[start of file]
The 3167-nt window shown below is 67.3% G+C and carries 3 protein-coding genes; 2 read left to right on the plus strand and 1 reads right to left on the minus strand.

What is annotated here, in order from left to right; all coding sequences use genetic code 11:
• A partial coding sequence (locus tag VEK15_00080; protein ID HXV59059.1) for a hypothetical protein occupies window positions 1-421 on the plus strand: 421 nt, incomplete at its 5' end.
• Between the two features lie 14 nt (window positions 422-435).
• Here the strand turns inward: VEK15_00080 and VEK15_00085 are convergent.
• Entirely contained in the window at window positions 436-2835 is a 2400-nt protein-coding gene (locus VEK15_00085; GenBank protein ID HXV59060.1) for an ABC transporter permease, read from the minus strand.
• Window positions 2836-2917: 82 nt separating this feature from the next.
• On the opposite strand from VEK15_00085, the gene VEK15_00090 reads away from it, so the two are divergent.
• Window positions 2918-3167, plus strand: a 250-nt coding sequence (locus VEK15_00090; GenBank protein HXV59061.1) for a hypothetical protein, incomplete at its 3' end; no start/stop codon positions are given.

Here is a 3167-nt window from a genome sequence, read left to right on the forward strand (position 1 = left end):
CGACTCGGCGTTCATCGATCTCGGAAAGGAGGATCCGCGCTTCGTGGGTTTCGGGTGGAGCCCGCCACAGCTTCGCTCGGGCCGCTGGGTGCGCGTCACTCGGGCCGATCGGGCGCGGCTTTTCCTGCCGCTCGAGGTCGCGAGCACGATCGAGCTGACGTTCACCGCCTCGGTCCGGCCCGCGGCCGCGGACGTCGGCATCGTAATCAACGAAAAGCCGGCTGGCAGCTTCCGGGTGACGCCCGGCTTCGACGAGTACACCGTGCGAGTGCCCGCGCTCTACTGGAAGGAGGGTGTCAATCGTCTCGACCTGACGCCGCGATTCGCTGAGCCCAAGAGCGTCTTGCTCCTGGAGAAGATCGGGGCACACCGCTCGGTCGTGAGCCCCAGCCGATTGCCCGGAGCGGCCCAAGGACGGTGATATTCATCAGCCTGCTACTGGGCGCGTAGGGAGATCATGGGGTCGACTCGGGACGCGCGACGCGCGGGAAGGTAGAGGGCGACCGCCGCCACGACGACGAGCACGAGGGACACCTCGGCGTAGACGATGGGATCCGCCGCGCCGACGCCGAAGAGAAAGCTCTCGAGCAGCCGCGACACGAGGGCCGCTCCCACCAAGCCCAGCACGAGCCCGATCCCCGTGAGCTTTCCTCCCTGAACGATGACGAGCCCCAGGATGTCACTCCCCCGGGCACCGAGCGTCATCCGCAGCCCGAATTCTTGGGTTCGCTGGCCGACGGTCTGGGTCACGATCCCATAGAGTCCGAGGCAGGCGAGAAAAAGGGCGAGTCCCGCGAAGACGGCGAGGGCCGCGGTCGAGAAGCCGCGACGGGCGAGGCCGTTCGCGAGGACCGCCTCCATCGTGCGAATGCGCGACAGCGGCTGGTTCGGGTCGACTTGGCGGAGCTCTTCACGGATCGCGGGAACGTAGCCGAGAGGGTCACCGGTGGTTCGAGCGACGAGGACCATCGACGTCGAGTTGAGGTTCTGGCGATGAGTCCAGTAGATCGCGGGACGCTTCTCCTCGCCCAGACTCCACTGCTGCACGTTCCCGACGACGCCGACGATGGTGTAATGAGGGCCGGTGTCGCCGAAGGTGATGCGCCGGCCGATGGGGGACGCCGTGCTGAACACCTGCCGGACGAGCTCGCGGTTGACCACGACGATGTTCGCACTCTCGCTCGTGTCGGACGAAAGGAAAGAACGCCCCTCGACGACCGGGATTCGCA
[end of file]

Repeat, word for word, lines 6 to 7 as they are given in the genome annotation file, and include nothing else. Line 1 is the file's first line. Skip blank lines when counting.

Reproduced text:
• Entirely contained in the window at window positions 436-2835 is a 2400-nt protein-coding gene (locus VEK15_00085; GenBank protein ID HXV59060.1) for an ABC transporter permease, read from the minus strand.
• Window positions 2836-2917: 82 nt separating this feature from the next.